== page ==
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I am unskilled; Help with OHM coil readings

Old 07-08-2009, 01:14 AM
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I am unskilled; Help with OHM coil readings

Hello,

Upon looking at my four coils, they all had those white burnt marks on them. And I've read through this TSB http://www.finishlineperformance.com...16-07-1793.pdf.

I used a cheap multimeter to check up on the actual values of my coils because I wanted a real answer. Well I got numbers I think, but cannot interpret them at the moment (I'm just learning about electrics now).

Here are my preliminary results, though I plan to study more about these values, I'd love your guy's insight.

Multimeter was set at 200. I believe this means 200OHM.

A(+) to B(-) = 1 63, 1 22, 1 46, 1 93

B((+) to C(-) = 1 46, 1 66, 1 39, 1 80

If my way of presenting this information is inadequate or plain stupid, I'm sorry. But this was my first time playing with a multimeter. Any wrongs I've done I welcome correction and input.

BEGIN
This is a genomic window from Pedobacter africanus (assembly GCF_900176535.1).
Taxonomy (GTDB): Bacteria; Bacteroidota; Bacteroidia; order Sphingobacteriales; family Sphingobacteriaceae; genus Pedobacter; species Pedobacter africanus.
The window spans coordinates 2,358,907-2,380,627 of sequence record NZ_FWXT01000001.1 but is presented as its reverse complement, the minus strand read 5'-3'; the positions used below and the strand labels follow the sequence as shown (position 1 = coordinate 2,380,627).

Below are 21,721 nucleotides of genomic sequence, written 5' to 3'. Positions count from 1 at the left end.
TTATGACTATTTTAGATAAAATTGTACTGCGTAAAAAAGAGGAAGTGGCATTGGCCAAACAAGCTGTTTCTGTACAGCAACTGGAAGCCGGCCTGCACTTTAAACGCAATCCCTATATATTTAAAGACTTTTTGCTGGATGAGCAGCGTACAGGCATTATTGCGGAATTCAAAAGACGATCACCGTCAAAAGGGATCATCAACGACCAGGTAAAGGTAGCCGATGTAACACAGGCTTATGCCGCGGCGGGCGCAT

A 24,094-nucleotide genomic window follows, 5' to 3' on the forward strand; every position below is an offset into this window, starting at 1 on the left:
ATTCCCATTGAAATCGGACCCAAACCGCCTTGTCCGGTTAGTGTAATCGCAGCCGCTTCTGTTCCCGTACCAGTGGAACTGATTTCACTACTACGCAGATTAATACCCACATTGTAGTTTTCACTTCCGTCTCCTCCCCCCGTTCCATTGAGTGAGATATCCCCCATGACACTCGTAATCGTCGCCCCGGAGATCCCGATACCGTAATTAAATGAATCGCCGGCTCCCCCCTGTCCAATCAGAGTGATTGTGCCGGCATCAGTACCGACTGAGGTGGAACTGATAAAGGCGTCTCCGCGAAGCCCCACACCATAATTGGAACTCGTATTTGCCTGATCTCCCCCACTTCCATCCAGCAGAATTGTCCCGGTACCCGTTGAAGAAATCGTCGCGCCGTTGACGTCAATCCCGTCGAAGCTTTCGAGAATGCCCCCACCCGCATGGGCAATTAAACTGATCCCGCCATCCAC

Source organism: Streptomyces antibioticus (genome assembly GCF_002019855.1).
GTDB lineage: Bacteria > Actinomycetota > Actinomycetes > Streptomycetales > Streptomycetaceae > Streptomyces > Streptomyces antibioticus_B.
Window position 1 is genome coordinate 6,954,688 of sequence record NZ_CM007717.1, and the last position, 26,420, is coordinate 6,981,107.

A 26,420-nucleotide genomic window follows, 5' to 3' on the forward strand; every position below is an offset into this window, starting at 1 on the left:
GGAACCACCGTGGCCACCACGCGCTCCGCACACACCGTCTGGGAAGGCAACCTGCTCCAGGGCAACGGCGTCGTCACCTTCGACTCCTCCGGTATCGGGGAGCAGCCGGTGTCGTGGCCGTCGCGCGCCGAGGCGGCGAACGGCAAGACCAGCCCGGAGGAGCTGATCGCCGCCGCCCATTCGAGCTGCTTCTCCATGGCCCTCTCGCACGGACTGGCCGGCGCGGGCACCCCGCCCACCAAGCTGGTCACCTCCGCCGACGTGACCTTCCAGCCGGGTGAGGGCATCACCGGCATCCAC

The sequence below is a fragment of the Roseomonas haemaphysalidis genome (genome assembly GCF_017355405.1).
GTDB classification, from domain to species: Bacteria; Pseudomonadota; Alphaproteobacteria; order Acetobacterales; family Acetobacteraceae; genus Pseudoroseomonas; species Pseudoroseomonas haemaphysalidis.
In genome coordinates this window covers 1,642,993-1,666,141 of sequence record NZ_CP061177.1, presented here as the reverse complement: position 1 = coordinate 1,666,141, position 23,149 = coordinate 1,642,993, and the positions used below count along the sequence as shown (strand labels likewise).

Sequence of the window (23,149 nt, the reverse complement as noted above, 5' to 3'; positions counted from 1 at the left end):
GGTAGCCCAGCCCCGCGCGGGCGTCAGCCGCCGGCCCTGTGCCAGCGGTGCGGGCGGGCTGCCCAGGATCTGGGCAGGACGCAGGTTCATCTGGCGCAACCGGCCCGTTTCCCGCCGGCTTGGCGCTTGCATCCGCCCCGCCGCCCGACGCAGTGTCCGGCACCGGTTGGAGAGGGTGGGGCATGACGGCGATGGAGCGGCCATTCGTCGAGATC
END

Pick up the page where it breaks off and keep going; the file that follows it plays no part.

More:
I tested two of my coils, what do you guys think?
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Old 07-08-2009, 06:07 AM
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Those are some funky numbers and is probably because you had your meter set to 200ohms.
You probably saw numbers as it was attempting to measure resistance and then displayed "OL" which is an over limit indicator because the value exceeded the range (which was up to 200ohms).
That's when you turn the dial to the next measurement value which should be 2K ohms.
With this you should have a reading across A and B.

I found an old meter similar to what you have and I'll walk you through the steps.
I will also use a better meter because it was needed for my coil (which I'll explain later).

First measuring across terminals A+ and B-
With the RS (Radio Shack) meter set to 2K ohms, I get 1.5k ohms
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The Fluke meter has an auto range feature so I don't have to use a specific range.